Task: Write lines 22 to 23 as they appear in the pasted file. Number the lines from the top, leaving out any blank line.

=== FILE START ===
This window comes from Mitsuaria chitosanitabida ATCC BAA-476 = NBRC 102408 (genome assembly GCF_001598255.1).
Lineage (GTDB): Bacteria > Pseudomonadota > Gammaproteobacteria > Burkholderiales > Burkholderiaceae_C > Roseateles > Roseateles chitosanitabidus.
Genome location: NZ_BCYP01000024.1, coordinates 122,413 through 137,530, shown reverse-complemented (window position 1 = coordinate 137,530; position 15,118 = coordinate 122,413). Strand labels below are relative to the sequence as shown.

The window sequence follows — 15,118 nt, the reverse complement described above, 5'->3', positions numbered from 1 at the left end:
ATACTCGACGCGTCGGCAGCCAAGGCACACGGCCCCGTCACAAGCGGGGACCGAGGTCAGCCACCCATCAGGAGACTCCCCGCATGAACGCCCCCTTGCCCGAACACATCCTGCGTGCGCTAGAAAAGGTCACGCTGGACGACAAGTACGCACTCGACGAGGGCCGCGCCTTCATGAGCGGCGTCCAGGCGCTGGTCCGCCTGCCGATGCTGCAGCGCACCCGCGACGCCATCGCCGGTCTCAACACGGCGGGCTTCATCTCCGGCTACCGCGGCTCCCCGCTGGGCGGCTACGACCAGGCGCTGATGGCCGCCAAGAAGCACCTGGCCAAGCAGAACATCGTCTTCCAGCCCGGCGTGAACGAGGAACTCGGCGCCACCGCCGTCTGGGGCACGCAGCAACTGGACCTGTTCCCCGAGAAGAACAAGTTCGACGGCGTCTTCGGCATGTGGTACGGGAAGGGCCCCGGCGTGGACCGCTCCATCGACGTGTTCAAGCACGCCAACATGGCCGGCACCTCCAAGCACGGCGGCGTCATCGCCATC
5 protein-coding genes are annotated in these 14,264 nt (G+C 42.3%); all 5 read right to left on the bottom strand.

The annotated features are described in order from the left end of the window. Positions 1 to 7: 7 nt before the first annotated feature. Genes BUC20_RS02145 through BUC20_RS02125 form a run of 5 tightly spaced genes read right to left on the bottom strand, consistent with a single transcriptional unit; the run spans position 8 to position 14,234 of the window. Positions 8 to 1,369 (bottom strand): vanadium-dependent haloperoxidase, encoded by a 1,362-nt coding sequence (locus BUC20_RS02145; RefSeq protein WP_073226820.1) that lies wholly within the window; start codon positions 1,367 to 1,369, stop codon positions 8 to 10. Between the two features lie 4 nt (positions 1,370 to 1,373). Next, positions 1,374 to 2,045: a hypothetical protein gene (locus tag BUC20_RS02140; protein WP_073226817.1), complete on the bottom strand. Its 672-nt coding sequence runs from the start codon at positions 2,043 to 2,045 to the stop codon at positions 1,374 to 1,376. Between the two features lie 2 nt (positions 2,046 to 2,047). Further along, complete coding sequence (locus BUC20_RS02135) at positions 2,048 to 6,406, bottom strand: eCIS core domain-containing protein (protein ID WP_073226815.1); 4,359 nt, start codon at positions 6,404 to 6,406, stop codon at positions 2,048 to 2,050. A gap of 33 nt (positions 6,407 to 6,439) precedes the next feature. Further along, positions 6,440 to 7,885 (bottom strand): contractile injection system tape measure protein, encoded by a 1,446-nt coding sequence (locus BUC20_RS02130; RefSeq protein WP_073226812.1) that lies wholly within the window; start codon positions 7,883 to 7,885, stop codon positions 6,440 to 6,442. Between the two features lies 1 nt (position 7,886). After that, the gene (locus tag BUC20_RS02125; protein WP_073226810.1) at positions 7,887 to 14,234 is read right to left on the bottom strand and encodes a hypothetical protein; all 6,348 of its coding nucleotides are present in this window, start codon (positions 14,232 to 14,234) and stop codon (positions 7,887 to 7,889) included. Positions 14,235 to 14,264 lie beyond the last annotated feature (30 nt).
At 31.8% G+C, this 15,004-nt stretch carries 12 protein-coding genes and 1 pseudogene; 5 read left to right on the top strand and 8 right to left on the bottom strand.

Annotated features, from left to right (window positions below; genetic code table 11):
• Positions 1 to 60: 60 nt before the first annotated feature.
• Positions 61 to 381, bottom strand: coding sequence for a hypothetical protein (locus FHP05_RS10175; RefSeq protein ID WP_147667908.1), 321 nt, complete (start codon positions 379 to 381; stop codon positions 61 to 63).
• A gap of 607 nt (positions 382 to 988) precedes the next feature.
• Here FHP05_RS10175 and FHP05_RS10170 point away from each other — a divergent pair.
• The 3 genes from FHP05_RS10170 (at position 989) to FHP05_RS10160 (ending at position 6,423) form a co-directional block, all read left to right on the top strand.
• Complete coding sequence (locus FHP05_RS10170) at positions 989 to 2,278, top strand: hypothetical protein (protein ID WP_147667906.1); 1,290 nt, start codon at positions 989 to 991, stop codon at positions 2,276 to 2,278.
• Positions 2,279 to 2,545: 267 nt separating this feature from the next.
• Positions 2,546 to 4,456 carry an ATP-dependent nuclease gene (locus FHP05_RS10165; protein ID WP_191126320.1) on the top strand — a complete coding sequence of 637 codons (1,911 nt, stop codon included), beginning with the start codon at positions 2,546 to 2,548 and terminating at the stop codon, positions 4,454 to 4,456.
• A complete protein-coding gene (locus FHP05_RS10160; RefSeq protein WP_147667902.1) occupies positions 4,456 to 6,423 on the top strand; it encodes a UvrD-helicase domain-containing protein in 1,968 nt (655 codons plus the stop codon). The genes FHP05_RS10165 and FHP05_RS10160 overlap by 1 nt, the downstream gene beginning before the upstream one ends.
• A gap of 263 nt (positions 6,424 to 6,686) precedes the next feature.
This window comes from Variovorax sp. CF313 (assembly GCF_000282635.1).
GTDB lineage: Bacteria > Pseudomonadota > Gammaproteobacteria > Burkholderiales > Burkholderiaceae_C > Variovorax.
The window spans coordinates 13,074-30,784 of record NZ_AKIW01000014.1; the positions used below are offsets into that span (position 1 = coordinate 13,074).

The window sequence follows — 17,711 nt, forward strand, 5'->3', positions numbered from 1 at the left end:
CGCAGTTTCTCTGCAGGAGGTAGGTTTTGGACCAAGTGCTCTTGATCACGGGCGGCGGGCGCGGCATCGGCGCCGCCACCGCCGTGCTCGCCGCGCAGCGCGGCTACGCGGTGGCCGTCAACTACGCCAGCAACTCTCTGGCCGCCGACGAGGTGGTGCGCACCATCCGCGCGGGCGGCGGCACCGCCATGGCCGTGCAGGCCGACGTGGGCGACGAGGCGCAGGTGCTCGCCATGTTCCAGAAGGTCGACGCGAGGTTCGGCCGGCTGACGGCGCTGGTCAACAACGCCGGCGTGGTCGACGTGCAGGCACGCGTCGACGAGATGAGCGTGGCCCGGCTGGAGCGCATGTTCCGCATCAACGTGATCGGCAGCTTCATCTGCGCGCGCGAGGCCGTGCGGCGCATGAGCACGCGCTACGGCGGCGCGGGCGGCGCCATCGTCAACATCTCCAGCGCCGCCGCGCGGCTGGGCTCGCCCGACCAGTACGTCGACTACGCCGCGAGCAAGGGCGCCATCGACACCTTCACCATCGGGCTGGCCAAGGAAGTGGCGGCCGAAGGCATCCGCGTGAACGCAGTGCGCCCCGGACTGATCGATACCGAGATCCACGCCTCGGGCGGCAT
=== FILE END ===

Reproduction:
The window spans coordinates 13,074-30,784 of record NZ_AKIW01000014.1; the positions used below are offsets into that span (position 1 = coordinate 13,074).

The window sequence follows — 17,711 nt, forward strand, 5'->3', positions numbered from 1 at the left end: